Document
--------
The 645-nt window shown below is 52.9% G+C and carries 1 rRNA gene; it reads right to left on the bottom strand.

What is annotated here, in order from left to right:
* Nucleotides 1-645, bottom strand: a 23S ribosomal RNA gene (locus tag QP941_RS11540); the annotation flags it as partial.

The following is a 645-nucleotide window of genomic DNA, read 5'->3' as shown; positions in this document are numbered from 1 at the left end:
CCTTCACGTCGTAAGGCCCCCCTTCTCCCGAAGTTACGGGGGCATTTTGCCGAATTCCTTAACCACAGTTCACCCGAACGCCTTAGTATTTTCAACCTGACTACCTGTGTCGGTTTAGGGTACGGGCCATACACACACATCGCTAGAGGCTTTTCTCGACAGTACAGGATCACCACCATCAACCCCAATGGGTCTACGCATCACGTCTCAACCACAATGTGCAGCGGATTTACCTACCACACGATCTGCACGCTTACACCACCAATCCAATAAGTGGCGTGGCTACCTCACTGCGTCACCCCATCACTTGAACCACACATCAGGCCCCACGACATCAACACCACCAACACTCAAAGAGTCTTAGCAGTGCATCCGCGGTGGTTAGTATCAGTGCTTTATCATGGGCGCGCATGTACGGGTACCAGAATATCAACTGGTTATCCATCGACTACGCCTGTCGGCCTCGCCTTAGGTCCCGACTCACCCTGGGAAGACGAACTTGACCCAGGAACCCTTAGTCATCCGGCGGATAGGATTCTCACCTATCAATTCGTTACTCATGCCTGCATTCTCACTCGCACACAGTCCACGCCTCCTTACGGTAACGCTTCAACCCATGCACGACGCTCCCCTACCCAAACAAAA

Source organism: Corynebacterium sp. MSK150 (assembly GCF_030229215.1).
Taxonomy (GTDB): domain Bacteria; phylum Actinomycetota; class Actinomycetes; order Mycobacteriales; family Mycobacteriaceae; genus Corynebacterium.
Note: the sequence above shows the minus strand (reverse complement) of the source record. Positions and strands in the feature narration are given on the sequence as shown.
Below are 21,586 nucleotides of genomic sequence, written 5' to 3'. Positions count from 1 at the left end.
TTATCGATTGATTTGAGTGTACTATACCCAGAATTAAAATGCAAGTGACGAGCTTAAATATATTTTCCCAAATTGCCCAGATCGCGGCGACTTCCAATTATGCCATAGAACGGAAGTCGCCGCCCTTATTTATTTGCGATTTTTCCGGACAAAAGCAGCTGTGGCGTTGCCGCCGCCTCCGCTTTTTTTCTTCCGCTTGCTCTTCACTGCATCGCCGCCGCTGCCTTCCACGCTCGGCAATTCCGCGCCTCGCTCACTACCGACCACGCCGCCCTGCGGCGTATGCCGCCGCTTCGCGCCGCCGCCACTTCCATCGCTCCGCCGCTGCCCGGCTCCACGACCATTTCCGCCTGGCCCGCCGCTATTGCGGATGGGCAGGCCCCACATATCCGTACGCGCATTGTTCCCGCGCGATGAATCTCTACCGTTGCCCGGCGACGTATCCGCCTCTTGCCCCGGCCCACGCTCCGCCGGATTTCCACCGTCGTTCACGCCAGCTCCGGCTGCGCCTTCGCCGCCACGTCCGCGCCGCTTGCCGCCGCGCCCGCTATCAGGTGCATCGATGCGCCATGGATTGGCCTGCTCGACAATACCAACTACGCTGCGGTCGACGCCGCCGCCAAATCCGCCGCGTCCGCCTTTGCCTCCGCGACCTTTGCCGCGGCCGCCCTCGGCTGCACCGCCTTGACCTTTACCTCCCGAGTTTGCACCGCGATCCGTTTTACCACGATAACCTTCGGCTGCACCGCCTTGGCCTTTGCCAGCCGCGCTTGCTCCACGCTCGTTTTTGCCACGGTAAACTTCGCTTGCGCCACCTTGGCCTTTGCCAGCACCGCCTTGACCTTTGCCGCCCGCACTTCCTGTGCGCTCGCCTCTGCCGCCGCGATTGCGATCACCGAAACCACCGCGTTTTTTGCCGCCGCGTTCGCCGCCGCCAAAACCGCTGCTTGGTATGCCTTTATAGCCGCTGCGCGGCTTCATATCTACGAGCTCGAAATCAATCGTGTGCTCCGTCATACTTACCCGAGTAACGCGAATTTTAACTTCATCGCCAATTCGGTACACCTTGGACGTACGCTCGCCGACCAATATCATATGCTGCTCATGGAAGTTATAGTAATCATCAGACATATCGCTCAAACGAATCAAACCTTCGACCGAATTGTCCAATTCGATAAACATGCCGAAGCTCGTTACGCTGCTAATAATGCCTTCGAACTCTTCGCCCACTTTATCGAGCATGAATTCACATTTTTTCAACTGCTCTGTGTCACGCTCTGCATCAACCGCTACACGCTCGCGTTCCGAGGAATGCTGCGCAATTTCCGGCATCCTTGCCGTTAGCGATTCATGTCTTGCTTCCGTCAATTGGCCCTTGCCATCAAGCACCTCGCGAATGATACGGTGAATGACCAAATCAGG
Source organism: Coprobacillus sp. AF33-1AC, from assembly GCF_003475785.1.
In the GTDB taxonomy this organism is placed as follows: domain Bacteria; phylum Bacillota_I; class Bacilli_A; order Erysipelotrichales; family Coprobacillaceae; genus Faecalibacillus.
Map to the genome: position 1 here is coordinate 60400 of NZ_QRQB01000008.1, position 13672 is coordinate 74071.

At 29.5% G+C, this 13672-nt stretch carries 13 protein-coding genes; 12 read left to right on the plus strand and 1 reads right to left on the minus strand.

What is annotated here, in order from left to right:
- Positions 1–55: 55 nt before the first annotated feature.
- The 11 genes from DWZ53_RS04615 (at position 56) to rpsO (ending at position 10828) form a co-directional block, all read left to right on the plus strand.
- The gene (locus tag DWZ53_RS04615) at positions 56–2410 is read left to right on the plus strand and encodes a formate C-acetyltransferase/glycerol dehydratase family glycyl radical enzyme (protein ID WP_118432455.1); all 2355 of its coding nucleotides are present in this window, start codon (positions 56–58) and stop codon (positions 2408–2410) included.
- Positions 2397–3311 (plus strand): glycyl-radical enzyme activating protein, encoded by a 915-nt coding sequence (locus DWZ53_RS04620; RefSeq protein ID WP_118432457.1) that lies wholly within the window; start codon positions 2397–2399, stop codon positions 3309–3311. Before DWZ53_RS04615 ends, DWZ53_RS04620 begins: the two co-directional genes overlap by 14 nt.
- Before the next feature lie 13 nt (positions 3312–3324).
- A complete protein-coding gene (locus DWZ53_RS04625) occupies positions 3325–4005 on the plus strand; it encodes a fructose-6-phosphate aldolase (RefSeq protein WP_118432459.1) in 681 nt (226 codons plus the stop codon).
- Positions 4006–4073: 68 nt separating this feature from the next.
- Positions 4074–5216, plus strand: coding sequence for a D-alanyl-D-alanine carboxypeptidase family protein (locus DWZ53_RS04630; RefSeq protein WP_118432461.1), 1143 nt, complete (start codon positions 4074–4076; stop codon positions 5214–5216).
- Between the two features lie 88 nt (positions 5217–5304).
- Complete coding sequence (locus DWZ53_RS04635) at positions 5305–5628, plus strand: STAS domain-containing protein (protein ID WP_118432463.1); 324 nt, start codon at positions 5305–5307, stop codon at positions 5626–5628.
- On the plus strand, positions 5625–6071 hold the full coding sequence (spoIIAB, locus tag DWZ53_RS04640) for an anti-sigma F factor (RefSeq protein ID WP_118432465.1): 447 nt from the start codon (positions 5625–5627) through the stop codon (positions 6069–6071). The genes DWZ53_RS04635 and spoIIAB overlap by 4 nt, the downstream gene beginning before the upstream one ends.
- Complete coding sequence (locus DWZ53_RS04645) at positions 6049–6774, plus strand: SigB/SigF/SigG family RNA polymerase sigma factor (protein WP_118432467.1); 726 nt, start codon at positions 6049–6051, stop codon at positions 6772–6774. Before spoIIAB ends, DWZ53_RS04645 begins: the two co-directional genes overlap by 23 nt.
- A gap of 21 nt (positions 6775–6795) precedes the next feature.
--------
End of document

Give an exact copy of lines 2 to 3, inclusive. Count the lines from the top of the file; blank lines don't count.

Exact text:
What is annotated here, in order from left to right:
* Nucleotides 1-645, bottom strand: a 23S ribosomal RNA gene (locus tag QP941_RS11540); the annotation flags it as partial.